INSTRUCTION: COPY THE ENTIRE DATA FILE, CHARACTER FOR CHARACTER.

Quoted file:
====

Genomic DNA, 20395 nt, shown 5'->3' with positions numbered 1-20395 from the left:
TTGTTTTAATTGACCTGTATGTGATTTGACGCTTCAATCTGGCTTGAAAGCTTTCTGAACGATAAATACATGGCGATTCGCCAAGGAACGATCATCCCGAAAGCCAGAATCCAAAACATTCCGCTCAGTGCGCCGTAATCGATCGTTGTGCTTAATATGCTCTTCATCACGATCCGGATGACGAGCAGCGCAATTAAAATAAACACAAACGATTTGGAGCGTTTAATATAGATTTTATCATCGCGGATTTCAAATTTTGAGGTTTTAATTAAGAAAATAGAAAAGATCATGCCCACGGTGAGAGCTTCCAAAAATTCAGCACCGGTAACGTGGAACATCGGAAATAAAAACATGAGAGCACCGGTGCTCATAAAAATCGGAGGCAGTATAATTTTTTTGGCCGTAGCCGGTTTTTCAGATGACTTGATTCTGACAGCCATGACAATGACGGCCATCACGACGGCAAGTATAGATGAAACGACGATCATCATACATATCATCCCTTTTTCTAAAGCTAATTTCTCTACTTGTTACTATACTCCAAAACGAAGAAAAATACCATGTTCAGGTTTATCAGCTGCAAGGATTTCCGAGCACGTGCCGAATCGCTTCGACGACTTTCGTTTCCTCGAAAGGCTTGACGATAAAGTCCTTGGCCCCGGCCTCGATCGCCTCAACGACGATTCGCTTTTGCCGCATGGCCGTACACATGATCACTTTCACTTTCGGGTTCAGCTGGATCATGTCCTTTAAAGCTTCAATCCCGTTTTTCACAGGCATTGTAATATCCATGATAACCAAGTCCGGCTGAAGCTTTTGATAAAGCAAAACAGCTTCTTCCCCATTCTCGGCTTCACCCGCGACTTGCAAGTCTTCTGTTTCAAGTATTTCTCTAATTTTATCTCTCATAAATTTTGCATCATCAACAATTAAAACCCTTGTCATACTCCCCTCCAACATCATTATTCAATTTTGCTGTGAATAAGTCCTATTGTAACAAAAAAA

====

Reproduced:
Genomic DNA, 20395 nt, shown 5'->3' with positions numbered 1-20395 from the left:
TTGTTTTAATTGACCTGTATGTGATTTGACGCTTCAATCTGGCTTGAAAGCTTTCTGAACGATAAATACATGGCGATTCGCCAAGGAACGATCATCCCGAAAGCCAGAATCCAAAACATTCCGCTCAGTGCGCCGTAATCGATCGTTGTGCTTAATATGCTCTTCATCACGATCCGGATGACGAGCAGCGCAATTAAAATAAACACAAACGATTTGGAGCGTTTAATATAGATTTTATCATCGCGGATTTCAAATTTTGAGGTTTTAATTAAGAAAATAGAAAAGATCATGCCCACGGTGAGAGCTTCCAAAAATTCAGCACCGGTAACGTGGAACATCGGAAATAAAAACATGAGAGCACCGGTGCTCATAAAAATCGGAGGCAGTATAATTTTTTTGGCCGTAGCCGGTTTTTCAGATGACTTGATTCTGACAGCCATGACAATGACGGCCATCACGACGGCAAGTATAGATGAAACGACGATCATCATACATATCATCCCTTTTTCTAAAGCTAATTTCTCTACTTGTTACTATACTCCAAAACGAAGAAAAATACCATGTTCAGGTTTATCAGCTGCAAGGATTTCCGAGCACGTGCCGAATCGCTTCGACGACTTTCGTTTCCTCGAAAGGCTTGACGATAAAGTCCTTGGCCCCGGCCTCGATCGCCTCAACGACGATTCGCTTTTGCCGCATGGCCGTACACATGATCACTTTCACTTTCGGGTTCAGCTGGATCATGTCCTTTAAAGCTTCAATCCCGTTTTTCACAGGCATTGTAATATCCATGATAACCAAGTCCGGCTGAAGCTTTTGATAAAGCAAAACAGCTTCTTCCCCATTCTCGGCTTCACCCGCGACTTGCAAGTCTTCTGTTTCAAGTATTTCTCTAATTTTATCTCTCATAAATTTTGCATCATCAACAATTAAAACCCTTGTCATACTCCCCTCCAACATCATTATTCAATTTTGCTGTGAATAAGTCCTATTGTAACAAAAAAA